As a Migraine sufferer, I’ve been asking this question for years. After experiencing countless medications, therapies, tests, hospitalizations, and supplements, I still don’t claim to have the complete answer; I do have some interesting ideas to share with you though. First, anything I say here is strictly suggestive information and is not to replace the professional advice of your health care provider. Be responsible and do the research for yourself.
Migraine statistics: How many?
According to the WebMD site, “Over a lifetime, only 1% of us escape headaches altogether. Over a year, it is estimated that 90% of the population get at least one headache. About 16-17% of the population get a migraine headache sometime in their life – that means over a billion people worldwide at some point get migraine. The World Health Organization estimated in 2003 that 303 million people worldwide were migraine sufferers. A 2004 article suggested that there are almost 20 million migraine attacks happening every day.”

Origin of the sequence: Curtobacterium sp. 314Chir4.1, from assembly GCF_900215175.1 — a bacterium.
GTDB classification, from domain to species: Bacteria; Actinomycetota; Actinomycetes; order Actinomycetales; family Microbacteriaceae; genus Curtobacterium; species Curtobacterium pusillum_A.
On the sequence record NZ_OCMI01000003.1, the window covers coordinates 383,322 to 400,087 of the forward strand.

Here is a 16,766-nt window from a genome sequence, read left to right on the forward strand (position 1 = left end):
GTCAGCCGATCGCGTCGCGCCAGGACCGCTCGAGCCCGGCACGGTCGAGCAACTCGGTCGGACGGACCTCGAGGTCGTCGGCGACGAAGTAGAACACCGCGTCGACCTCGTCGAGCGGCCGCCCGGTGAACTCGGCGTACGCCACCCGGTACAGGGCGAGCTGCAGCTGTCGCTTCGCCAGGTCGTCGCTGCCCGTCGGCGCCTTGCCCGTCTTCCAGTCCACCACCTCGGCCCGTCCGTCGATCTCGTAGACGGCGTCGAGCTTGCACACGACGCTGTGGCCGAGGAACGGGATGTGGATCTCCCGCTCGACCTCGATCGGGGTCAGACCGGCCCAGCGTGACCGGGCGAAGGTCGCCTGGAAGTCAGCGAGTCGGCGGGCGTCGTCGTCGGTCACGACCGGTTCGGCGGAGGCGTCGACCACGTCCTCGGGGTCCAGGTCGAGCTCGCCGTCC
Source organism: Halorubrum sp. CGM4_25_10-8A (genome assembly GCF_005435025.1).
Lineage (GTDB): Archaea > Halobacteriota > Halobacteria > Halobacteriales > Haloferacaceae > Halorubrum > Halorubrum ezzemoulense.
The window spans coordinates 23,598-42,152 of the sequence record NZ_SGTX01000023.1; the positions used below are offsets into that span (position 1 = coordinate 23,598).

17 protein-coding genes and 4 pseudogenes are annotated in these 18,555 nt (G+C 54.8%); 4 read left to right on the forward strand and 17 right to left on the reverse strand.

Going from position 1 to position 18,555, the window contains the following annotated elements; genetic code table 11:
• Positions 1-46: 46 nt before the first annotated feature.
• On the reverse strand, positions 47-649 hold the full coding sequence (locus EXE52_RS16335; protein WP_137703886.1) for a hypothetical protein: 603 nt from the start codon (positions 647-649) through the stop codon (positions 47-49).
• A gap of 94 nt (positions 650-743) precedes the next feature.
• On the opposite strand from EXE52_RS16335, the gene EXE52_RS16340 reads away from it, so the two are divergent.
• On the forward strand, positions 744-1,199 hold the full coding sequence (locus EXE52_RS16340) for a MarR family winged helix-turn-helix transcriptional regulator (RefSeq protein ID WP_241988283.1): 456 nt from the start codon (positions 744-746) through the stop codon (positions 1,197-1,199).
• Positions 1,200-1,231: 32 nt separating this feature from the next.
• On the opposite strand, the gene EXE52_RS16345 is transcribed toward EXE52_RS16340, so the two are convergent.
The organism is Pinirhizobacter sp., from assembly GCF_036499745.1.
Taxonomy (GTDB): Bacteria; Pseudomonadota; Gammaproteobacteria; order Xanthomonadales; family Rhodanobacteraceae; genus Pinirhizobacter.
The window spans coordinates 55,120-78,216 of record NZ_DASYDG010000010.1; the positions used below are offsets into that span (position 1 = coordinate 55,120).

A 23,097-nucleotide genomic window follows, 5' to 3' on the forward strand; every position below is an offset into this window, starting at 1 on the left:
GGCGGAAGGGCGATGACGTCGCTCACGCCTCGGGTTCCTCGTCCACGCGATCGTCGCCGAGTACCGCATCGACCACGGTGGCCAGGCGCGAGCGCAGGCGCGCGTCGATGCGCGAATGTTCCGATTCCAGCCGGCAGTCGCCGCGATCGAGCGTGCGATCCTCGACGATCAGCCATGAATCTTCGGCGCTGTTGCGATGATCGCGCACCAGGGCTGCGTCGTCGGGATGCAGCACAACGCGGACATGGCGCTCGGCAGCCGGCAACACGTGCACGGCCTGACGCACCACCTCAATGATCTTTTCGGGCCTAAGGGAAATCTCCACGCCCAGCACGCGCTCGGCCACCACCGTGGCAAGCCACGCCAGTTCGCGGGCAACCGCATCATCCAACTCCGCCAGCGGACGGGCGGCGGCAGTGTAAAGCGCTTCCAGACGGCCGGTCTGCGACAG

Another recent study showed that migraine attacks have increased by 60% since the 80’s. This is an astounding number that definitely suggests that it might be something that we are doing or are exposed to that we weren’t in the past. This statistic is most likely inaccurate because migraine diagnoses is much lower than the number of people who suffer. Many never seek medical help or simply write off the attacks as sinus headaches.
Migraine statistics: Who?
Factually, 25% of women suffer from migraine, a large difference from the 8% of men who get migraine headaches sometime in their lifetime. Though most suffer migraine between the ages of 25 and 50, some get their first headache before the age of 15. Interestingly, my entire family has experienced some form of migraine before the age of 10. This isn’t a surprise; according to the KidsHealth.org, “up to 10% of children between 5 and 15 may experience migraine. Before puberty, girls and boys are almost equal in the migraines they suffer, possibly due to the estrogen changes that women go through at various stages in life. About 70% have some other close (first degree) relative with migraine.”